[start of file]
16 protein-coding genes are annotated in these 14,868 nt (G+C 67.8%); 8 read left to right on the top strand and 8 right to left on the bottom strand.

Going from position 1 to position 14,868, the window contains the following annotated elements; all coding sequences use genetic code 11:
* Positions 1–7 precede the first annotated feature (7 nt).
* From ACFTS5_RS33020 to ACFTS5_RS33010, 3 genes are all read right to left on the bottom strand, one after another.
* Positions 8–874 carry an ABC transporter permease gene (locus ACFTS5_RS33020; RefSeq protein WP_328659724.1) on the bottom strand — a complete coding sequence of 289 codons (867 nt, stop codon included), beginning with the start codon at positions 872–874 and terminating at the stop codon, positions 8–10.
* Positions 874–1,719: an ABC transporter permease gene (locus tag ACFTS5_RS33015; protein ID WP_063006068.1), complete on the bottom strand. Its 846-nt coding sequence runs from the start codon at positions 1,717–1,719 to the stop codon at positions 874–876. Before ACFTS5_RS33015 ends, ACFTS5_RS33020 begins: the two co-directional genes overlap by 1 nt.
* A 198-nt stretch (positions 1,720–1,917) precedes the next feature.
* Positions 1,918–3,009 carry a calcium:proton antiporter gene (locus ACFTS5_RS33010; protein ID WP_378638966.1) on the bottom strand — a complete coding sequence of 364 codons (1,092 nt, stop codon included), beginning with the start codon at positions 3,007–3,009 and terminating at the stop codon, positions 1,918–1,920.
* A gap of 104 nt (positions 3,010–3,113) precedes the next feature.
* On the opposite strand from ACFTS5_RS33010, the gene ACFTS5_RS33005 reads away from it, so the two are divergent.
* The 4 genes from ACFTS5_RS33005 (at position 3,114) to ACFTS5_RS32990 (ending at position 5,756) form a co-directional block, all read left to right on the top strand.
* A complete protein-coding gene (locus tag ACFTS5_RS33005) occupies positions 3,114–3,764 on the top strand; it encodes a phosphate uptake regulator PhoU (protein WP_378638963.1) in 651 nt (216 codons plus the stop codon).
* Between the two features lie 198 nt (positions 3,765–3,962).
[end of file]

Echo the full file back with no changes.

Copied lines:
16 protein-coding genes are annotated in these 14,868 nt (G+C 67.8%); 8 read left to right on the top strand and 8 right to left on the bottom strand.

Going from position 1 to position 14,868, the window contains the following annotated elements; all coding sequences use genetic code 11:
* Positions 1–7 precede the first annotated feature (7 nt).
* From ACFTS5_RS33020 to ACFTS5_RS33010, 3 genes are all read right to left on the bottom strand, one after another.
* Positions 8–874 carry an ABC transporter permease gene (locus ACFTS5_RS33020; RefSeq protein WP_328659724.1) on the bottom strand — a complete coding sequence of 289 codons (867 nt, stop codon included), beginning with the start codon at positions 872–874 and terminating at the stop codon, positions 8–10.
* Positions 874–1,719: an ABC transporter permease gene (locus tag ACFTS5_RS33015; protein ID WP_063006068.1), complete on the bottom strand. Its 846-nt coding sequence runs from the start codon at positions 1,717–1,719 to the stop codon at positions 874–876. Before ACFTS5_RS33015 ends, ACFTS5_RS33020 begins: the two co-directional genes overlap by 1 nt.
* A 198-nt stretch (positions 1,720–1,917) precedes the next feature.
* Positions 1,918–3,009 carry a calcium:proton antiporter gene (locus ACFTS5_RS33010; protein ID WP_378638966.1) on the bottom strand — a complete coding sequence of 364 codons (1,092 nt, stop codon included), beginning with the start codon at positions 3,007–3,009 and terminating at the stop codon, positions 1,918–1,920.
* A gap of 104 nt (positions 3,010–3,113) precedes the next feature.
* On the opposite strand from ACFTS5_RS33010, the gene ACFTS5_RS33005 reads away from it, so the two are divergent.
* The 4 genes from ACFTS5_RS33005 (at position 3,114) to ACFTS5_RS32990 (ending at position 5,756) form a co-directional block, all read left to right on the top strand.
* A complete protein-coding gene (locus tag ACFTS5_RS33005) occupies positions 3,114–3,764 on the top strand; it encodes a phosphate uptake regulator PhoU (protein WP_378638963.1) in 651 nt (216 codons plus the stop codon).
* Between the two features lie 198 nt (positions 3,765–3,962).